Celebrating the release of a new book, renowned tastemaker Carolyne Roehm chatted with us about the emerging trends in entertaining and the essential elements of a fantastic party.
Carolyne Roehm is an authority on matters of style, from fashion to entertaining to gardening. The author, designer, and party guru began her career as a designer at Oscar de la Renta, then turned her attention to floral, product, and interior design, developing the "Carolyne Roehm look" that is so easily identified in her events. Here, she shares advice to help you create your own elegant affairs.
Southern Accents: In your new book, you identify "food, drink, and a festive environment" as the essential elements of a great party. How do you know when those pieces have all come together?
Carolyne Roehm: If you are organized, you know it early on. Preparing in advance helps you get as close as possible to the goal of having a great party. A relaxed host helps as well.
Ultimately, you know it’s a great party when you see smiling, happy, laughing guests. And I’ve learned that if you’ve provided good food, good drinks, a good environment, and you’re in good spirits, you shouldn’t worry — the rest is up to the guests.
SA: When hosting a party, what are the five things you try to avoid?
CR: First, not allowing time to pamper myself. I allow a half-hour before my guests arrive to get into the party mode.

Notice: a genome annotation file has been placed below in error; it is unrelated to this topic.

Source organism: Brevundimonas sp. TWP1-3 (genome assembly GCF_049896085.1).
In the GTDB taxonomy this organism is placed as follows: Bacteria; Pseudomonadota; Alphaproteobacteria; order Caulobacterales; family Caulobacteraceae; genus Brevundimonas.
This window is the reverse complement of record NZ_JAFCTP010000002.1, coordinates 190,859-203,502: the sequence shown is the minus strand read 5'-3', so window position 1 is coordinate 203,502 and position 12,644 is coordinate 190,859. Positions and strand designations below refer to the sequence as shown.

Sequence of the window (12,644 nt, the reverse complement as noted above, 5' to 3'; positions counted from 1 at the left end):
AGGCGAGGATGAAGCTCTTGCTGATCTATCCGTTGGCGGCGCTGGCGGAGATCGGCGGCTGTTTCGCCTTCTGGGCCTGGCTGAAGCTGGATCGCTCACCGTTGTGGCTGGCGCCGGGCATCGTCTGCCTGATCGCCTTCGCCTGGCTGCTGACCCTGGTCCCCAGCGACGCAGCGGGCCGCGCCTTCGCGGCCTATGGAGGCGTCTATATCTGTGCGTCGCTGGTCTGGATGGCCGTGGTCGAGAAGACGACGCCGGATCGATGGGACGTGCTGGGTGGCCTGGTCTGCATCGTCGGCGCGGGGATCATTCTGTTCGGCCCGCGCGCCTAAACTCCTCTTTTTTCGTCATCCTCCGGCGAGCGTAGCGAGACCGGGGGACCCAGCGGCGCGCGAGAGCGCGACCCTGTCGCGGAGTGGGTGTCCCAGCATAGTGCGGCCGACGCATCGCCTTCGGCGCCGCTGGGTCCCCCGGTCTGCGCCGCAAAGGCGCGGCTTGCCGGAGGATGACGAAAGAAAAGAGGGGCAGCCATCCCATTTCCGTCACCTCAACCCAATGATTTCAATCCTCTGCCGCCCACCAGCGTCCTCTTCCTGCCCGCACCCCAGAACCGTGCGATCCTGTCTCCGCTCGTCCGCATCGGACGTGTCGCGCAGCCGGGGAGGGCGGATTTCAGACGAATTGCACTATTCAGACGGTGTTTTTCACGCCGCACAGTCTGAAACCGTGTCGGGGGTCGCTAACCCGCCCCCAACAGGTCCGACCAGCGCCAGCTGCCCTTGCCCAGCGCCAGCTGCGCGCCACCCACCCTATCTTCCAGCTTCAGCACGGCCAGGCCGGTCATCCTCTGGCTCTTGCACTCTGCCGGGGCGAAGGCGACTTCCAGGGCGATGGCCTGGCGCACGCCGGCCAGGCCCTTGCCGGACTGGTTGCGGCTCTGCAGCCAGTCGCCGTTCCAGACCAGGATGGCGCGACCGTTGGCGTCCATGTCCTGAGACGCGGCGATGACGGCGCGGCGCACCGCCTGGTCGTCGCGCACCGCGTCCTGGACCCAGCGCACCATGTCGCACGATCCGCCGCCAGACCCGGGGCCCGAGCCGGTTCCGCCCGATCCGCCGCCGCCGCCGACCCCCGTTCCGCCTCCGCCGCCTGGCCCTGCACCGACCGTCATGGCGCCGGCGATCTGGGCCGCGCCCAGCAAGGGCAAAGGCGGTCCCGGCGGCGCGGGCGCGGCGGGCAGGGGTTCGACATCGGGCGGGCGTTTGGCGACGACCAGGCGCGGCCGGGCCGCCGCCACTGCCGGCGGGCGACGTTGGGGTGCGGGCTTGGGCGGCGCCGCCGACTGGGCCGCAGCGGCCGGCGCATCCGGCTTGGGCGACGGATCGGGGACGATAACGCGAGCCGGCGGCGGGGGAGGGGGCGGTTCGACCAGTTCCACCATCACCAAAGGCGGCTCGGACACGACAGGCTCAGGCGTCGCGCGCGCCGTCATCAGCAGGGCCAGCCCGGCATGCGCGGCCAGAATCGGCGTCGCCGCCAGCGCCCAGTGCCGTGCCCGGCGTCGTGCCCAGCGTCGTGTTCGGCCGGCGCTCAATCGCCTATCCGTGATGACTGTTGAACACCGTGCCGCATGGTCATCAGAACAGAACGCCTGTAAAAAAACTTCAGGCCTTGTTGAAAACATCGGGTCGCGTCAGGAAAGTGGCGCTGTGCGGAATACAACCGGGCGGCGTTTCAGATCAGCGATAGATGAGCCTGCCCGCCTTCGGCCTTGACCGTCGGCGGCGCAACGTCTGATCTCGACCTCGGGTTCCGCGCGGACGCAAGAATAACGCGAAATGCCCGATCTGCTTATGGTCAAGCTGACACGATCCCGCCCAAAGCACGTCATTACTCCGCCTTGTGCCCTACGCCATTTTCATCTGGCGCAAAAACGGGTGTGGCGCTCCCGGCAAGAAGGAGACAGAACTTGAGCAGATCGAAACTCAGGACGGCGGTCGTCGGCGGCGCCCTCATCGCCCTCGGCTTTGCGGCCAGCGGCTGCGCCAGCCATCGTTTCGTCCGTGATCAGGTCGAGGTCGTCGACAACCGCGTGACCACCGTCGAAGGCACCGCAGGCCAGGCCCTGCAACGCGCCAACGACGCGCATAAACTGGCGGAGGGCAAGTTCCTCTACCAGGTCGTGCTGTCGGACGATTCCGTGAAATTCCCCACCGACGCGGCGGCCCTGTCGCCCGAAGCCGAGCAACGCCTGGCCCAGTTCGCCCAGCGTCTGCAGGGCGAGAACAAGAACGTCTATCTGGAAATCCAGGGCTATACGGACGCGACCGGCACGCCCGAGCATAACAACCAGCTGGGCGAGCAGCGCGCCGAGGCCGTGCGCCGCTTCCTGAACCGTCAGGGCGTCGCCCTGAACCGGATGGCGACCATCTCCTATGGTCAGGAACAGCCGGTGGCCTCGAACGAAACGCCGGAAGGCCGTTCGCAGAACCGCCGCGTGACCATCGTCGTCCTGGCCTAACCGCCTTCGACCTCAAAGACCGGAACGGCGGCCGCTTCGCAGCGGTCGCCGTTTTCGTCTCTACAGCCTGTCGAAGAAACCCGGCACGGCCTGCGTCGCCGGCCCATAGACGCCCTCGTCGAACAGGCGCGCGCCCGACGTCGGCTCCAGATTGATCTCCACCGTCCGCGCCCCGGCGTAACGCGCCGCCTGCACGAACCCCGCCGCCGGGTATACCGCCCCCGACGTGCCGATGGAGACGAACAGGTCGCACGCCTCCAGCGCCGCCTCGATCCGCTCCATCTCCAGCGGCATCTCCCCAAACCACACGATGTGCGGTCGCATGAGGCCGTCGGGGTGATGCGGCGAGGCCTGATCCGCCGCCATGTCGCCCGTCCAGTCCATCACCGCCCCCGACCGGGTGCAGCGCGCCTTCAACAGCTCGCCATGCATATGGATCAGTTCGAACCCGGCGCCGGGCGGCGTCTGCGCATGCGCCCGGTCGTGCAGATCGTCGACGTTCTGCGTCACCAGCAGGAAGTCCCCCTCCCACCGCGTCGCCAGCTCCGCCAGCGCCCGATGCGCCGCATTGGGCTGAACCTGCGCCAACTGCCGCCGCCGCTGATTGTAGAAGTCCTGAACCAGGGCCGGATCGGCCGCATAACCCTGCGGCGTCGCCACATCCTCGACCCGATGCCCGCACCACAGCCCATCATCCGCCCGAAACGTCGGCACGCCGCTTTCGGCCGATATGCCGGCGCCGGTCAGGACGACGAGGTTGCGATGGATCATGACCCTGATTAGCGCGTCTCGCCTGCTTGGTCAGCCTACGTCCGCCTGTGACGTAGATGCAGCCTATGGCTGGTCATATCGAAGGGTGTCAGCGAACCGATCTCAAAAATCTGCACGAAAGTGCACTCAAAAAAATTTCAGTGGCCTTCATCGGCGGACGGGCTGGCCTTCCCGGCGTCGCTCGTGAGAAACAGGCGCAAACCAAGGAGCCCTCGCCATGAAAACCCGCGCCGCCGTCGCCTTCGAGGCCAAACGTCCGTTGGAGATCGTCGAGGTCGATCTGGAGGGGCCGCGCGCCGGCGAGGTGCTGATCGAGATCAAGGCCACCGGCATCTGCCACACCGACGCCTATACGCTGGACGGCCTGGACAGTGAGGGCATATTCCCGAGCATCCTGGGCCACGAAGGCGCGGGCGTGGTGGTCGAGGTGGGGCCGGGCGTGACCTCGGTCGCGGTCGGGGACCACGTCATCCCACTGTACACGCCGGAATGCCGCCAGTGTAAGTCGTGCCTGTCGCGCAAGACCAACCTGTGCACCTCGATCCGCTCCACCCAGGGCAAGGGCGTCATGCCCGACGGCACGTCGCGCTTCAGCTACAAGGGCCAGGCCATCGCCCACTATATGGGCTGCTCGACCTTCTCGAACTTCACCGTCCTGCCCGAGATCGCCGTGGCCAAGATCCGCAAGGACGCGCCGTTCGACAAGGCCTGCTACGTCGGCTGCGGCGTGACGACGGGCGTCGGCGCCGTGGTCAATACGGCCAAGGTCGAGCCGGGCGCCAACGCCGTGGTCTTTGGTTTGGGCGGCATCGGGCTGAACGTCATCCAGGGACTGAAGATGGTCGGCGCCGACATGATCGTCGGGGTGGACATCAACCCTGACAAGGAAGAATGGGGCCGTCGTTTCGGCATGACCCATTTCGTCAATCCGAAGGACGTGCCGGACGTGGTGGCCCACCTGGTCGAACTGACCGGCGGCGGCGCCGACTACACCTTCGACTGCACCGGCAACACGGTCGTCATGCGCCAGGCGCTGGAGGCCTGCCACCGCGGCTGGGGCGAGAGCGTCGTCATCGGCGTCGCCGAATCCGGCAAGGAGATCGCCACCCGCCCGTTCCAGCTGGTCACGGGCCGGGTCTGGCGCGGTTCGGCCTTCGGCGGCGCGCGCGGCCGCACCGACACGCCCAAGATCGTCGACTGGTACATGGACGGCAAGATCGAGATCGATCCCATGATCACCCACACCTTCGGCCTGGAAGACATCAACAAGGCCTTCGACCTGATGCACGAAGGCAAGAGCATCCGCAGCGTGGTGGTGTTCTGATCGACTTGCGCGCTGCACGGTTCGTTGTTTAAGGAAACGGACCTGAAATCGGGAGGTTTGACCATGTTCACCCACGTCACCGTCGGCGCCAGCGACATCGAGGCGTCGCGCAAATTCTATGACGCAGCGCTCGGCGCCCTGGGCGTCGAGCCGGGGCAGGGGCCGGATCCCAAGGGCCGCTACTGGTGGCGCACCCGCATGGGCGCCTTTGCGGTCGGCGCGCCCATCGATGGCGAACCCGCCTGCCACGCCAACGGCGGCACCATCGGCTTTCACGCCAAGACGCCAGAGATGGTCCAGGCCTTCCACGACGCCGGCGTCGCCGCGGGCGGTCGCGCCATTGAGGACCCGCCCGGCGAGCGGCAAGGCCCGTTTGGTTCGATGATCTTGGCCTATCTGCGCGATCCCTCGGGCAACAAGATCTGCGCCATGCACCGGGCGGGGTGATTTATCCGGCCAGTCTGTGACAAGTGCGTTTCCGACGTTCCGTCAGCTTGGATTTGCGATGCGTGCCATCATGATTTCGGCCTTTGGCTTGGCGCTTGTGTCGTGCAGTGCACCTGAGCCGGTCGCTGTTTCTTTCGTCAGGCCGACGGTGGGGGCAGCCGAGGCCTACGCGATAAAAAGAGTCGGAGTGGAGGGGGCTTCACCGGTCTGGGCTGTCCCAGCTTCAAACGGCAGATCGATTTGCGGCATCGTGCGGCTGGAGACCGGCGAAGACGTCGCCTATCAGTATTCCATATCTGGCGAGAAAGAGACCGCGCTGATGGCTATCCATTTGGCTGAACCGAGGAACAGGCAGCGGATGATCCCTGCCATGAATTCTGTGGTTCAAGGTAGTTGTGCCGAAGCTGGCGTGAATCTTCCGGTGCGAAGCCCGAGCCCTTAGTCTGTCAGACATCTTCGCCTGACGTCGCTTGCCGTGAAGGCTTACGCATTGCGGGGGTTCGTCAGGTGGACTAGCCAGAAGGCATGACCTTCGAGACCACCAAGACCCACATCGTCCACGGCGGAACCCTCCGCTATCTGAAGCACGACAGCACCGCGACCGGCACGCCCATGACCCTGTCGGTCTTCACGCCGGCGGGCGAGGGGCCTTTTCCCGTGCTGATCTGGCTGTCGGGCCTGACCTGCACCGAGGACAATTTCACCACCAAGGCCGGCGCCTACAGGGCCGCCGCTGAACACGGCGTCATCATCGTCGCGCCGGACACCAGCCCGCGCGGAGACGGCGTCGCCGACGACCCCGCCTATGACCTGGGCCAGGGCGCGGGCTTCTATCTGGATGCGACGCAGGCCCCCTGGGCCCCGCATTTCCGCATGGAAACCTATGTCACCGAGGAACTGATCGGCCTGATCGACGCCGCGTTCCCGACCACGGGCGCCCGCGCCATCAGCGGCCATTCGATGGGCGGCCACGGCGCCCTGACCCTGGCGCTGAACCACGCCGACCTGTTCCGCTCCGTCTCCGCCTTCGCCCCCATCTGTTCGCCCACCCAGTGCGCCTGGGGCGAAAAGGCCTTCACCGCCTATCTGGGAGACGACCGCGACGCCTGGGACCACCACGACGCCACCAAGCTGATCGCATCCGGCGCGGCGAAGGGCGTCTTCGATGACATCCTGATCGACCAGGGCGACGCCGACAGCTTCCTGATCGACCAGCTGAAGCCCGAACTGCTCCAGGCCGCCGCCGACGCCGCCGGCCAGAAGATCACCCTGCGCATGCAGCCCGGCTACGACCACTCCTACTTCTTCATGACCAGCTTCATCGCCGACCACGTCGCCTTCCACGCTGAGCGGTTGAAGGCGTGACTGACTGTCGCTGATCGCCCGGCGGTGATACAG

Second, not having a plan. I always have a detailed plan for any dinner with more than eight guests.
Not leaving room for mistakes. I know that I need to have expansion room in case something doesn’t arrive in time, for example, or there’s a storm and the flowers that I planned to use are mutilated.
Not having a good seating scheme. It’s not one of my favorite aspects of the party to coordinate, but it’s vital. I always try to put a talker next to a nontalker or a relatively shy person next to an outgoing person.
Not having a schedule. I don’t like for people to have to wait between courses, so it’s important to go over timing and flow with waiters or other staff beforehand.
SA: What do you see as the emerging trends in entertaining?
CR: I think that for several years now, we’ve gone through a period of minimalism that references earlier decades, paring things down with flowers, table settings, etc. Since trends are cyclical, I think that in time, we’ll see more romantic trends — a return to "lusciousness." Not grand or overdone, yet making a statement.
I also think people will entertain at home more. It seems that with baby boomers, there’s a renewed interest in traditional things. We’ve done fine restaurants and evenings out. Now we want to stay at home and entertain.
SA: You are known for classic, impeccable taste in many areas. Can you comment on the relationship between fashion, entertaining, gardening, and interior design?
CR: Whether you’re designing a platter of food, a dress, a room, or a garden, the elements — proportion, color, texture, line, and composition — are always the same. For example, I’ve found that fashion designers usually have lovely homes and gardens. My point of view is consistent throughout all these media. I’m very much a classicist, which doesn’t mean I’m over-the-top. I just like to have traditional elements in my design, and I think classicism implies a sense of balance.
SA: Can you tell us about some of the things that have inspired your parties?